severe following birth.
Diagnosis methods for multiple sclerosis
Multiple sclerosis (MS) presents various difficulties for diagnosis. MS
may be suspected based on the occurrence of its symptoms, but
some symptoms may also be caused by other diseases. In addition,
the symptoms of MS are often temporary and may fade before
patients are examined. If this occurs, it is recommended that patients
relate their medical history, including what symptoms have been
experienced, as well as the frequency, severity and timing of
The physician is likely to perform a neurological examination. This
may indicate signs or symptoms of which the patient was unaware,
such as lack of coordination. The examination will test the patient’s
reflexes, muscle strength and tone, sense of touch, vision, gait,
posture, coordination, balance and mental skills.
A number of techniques are available to help confirm suspected MS
based on the patient’s medical history and the results of the
neurological exam. These include:
MRI (magnetic resonance imaging). This technique uses magnetic
fields and radio waves to allow physicians to see MS-related
damage in the brain and spinal cord. The procedure takes about
an hour and provides more detailed images than CAT scans
(computed axial tomography) and other imaging techniques.
Spinal tap. Cerebrospinal fluids from the spinal column may be
extracted using a needle and analyzed for indicators of MS.
These may include abnormal levels of white blood cells,
proteins and glucose (blood sugar) in the spinal fluid. The
process takes about 45 minutes.
Evoked potential study. These tests measure the electrical signals
that travel from the sensory organs to the brain and may be
used to detect abnormal functioning of the central nervous
system. During the test, electrodes are attached to the scalp to
measure the patterns of brain activity that occur following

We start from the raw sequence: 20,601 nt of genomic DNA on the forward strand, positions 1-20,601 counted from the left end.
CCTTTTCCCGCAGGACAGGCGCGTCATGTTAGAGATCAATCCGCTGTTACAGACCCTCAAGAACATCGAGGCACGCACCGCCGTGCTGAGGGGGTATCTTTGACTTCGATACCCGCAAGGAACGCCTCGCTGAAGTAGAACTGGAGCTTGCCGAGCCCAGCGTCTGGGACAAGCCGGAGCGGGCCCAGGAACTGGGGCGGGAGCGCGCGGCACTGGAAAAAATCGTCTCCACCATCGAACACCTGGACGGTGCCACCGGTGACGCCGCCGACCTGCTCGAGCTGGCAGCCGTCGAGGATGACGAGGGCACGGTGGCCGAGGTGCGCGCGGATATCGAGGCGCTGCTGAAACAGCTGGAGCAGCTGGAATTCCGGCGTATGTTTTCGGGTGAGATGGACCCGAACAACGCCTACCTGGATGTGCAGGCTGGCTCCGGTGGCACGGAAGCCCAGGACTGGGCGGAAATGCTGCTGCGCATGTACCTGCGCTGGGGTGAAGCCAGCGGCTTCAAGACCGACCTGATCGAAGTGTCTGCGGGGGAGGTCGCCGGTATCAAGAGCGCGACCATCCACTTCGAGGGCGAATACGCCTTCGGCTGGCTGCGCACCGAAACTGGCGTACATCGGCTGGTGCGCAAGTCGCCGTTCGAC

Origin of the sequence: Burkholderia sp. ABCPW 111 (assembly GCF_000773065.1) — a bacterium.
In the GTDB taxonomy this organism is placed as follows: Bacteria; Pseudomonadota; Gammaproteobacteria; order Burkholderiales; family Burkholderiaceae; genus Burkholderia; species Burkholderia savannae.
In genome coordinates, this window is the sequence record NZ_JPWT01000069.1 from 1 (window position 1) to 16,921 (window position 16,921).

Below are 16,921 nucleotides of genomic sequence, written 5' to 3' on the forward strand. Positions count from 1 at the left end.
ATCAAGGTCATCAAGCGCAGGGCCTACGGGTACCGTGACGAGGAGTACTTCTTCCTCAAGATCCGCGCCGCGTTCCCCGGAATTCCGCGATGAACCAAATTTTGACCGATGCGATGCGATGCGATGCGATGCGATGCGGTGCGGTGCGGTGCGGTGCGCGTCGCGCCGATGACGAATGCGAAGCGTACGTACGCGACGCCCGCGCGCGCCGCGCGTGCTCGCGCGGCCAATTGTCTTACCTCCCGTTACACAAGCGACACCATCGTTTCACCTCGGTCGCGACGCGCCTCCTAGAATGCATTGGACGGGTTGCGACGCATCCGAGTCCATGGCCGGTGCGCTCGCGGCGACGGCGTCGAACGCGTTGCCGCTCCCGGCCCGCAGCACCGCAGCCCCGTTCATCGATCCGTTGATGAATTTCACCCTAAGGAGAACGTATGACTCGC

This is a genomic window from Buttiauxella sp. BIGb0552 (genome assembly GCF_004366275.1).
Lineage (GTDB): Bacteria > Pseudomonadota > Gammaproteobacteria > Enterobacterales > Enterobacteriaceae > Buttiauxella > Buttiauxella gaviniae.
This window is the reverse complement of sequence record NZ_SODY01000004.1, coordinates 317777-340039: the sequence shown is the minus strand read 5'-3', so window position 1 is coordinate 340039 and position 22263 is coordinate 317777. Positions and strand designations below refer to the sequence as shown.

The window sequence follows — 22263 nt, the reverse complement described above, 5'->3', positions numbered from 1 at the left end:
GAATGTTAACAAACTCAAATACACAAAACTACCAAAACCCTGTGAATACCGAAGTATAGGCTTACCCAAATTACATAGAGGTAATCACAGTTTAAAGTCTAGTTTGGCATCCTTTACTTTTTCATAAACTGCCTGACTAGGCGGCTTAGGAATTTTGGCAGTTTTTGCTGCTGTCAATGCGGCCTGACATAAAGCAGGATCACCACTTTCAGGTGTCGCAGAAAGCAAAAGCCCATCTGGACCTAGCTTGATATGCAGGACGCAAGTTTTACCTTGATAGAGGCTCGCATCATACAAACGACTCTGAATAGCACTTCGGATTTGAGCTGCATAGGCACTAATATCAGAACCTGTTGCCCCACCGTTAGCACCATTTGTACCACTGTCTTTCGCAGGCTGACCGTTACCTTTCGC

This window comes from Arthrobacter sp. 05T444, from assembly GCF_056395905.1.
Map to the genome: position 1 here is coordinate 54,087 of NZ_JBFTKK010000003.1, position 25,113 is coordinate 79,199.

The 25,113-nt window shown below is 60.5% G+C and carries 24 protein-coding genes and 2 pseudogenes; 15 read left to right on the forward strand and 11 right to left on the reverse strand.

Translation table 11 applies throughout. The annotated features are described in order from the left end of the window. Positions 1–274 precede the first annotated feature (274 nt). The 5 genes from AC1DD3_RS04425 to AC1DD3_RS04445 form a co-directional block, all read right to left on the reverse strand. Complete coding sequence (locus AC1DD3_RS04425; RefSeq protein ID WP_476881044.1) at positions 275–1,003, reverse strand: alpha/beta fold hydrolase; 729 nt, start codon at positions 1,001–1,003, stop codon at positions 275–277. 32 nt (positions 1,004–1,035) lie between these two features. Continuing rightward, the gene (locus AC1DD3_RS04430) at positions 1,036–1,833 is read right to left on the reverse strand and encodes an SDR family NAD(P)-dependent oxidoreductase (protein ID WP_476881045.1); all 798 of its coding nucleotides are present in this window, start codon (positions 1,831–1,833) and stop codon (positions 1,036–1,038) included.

stimulation of the senses. The results are compared to normal
patterns. Slow or abnormal brain activity may be an indication
of MS. The tests usually take about 45 minutes.
Nerve conduction velocity. A measure of the electrical activity of
nerves. Electrodes on the surface of the skin send and detect
electricity as it moves through the nerves. Slower than normal
results may be indicative of nerve damage. To prepare for this
test, it may be recommended that patients avoid caffeine and
smoking for three hours, and anti-inflammatory medications
for 24 hours.
A definitive diagnosis of MS relies on evidence of changes in multiple
parts of the central nervous system. These changes must include the
degradation of myelin into scar tissue as well as at least two separate
attacks of symptoms.
Treatment and prevention of multiple sclerosis
To date, there is no method to cure or prevent multiple sclerosis
(MS). Years of research have allowed physicians to develop several
forms of treatment for the disease. Medications have been developed
that help various aspects of MS. These include:
Treating symptoms, such as muscle relaxants to relieve muscle
Altering the progression of the disease, including reducing the
frequency, length and severity of attacks.
Medications are most effective when used in the early stages of the
In addition to medications, other forms of treatment for both the
physical and psychological impact of MS include physical therapy,
individual counseling and support groups.
Ongoing research regarding multiple sclerosis
Multiple sclerosis (MS) is a common neurological disorder and is the
subject of continuing medical research. Scientists involved in the
research are investigating many aspects of the disease, including its
causes and potential prevention methods.
Research into the causes of MS is multifaceted. Studies are underway
to investigate possible genetic factors that may be involved in the
disease and how genetic engineering may be able to prevent MS.
Scientists also are examining how viruses, bacteria and pollution may
trigger MS. If these triggers can be identified, then there may also be
ways to address them. Additionally, stem cell research is in
development for MS. It is currently focused on repairing the damage
inflicted on body tissue by MS rather than on preventing the disease.
Another topic of research interest is the blood brain barrier. The
membrane around the brain typically serves to control the passage of
nutrients and waste products between the central nervous system and
the blood. If this barrier malfunctions, it may allow the passage of
chemicals into the brain that may be involved in MS.